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News | Jan. 20, 2016

DLA Energy awards Army’s first hybrid renewable energy contract

By Elizabeth Stoeckmann DLA Energy Public Affairs

The Army’s energy needs are getting another boost thanks to a first-ever hybrid solar and wind energy contract with projected savings of at least $168 million in energy costs over the next few decades at Fort Hood.

Working with the Army Office of Energy Initiatives and Fort Hood, Defense Logistics Agency Energy awarded the contract Jan. 15.

"This project demonstrates that renewable energy can both decrease costs and increase the security and resiliency of our installations," said Richard Kidd, deputy assistant Secretary of the Army Energy and Sustainability.

Once complete, the project will provide Fort Hood with 65 megawatts alternating current, with the on-site solar system providing 15 megawatts AC and the remaining energy coming from a 50 megawatt off-site wind facility.

The firm-fixed price contract for renewable energy is lower than the projected prices for conventional energy and will provide Fort Hood with greater budget stability for electricity over the 28-year delivery period. 

This is DLA Energy’s third contract award in the last 15 months supporting the Army in its integration of large scale renewable energy generation.

Prior to the Fort Hood contract, DLA Energy awarded renewable energy projects on behalf of the Army to tie into 28 megawatts of on-site biomass energy at Fort Drum, New York, and 15 megawatts of on-site solar energy at Fort Detrick, Maryland.

“These efforts continue to expand our knowledge and the depth and breadth of our program,” said Pam Griffith, director of DLA Energy's Installation Energy.

DLA Energy procures more than $400 million annually in electricity and renewable energy in support of Defense Department installations; however, this is DLA Energy’s first contract that includes provisioning and purchasing electricity from newly constructed on and off-site generation assets using two different renewable energy technologies.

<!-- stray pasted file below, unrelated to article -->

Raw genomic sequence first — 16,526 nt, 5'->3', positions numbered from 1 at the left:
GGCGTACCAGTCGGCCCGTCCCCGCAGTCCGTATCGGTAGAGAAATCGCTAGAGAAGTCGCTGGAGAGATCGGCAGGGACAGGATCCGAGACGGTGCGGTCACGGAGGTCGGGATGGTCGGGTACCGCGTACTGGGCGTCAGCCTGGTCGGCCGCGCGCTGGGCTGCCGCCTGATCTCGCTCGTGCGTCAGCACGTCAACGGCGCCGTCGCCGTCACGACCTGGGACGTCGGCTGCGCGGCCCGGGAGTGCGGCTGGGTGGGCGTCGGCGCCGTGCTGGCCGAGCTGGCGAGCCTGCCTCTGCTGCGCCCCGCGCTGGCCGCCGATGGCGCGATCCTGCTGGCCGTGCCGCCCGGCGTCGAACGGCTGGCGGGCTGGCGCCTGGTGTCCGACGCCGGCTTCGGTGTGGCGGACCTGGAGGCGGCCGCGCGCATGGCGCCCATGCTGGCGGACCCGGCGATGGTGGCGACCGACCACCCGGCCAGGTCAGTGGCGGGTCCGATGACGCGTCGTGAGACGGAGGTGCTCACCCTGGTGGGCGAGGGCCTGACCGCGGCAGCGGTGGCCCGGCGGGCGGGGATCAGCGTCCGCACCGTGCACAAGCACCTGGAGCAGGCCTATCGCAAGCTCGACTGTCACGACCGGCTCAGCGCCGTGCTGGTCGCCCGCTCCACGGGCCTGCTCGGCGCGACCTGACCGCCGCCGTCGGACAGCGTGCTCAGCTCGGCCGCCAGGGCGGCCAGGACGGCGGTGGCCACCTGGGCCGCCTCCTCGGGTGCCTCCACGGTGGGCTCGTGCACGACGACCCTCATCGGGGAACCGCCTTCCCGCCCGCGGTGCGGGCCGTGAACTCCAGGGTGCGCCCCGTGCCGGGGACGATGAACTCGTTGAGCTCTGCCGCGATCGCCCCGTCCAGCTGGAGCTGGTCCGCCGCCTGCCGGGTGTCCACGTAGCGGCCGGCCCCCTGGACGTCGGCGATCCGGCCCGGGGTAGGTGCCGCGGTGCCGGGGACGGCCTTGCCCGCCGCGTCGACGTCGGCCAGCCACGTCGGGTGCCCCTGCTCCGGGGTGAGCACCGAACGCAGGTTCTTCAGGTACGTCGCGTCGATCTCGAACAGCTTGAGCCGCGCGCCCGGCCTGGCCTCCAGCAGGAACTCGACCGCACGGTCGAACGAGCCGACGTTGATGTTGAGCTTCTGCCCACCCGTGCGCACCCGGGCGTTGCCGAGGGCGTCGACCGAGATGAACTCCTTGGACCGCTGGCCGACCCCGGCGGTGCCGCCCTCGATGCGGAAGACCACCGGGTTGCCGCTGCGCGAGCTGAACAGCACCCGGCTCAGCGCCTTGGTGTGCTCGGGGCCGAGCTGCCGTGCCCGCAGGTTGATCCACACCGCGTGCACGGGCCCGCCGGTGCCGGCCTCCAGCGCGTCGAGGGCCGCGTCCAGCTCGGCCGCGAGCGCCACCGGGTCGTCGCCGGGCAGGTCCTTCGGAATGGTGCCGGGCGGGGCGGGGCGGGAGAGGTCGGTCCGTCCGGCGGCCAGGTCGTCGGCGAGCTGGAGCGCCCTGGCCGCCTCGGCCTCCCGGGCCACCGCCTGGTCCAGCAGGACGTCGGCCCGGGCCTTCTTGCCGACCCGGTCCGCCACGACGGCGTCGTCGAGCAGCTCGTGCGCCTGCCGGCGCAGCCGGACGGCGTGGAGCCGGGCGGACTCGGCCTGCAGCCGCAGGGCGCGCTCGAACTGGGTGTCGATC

Since solar and wind are intermittent resources, the deal also includes the purchase of electricity from conventional resources to supplement the renewable energy to ensure Fort Hood’s full electricity demand is satisfied, Griffith said.

“We are very pleased with the recent award of a large scale renewable energy contract as it will allow Fort Hood to utilize sun and wind resources to generate nearly half of our electricity needs over the course of a year, at a cost lower than we are paying now,” said Army Col. Todd Fox, Fort Hood U.S. Army Garrison commander.

“The 30-year power purchase agreement will lock in these low rates for energy generated from an on-post solar field and wind turbines located in the panhandle of Texas,” Fox said. “We appreciate the hard work and support from the Office of Energy Initiatives, the Corps of Engineers and the Defense Logistics Agency [Energy] who worked with our Garrison staff for more than two years to plan and coordinate this project.”

In addition to the Army efforts, DLA Energy is also engaged in the acquisition of on and off-site projects supporting various Air Force and Naval facilities located in California, Illinois, Maryland, Massachusetts, New Jersey, Pennsylvania and the District of Columbia.  

“We are focused on delivering solutions that support our warfighters and their mission,” Griffith said. “These projects help improve the sustainability and security of our installations at affordable rates.”

The Fort Hood project team included representatives from DLA Energy, the Army Office of Energy Initiatives, the Fort Hood Department of Public Works and Environmental Offices and the U.S. Army Corps of Engineer’s Headquarters and Fort Worth district offices.

“We worked diligently with the project team on completing this complex acquisition and are excited to finally reach contract award,” said Andrea Kincaid, chief of DLA Energy Installation Energy’s Renewable Energy team. “Representatives from the serving utility [company] were also integral to the project effort.”

This project brings the Army closer to President Barack Obama’s announcement of DoD’s commitment to clean energy with the promise to deploy three gigawatts of renewable energy – including solar, wind, biomass and geothermal – on Army, Navy and Air Force installations by 2025.

A groundbreaking ceremony at Fort Hood is scheduled for Jan. 28.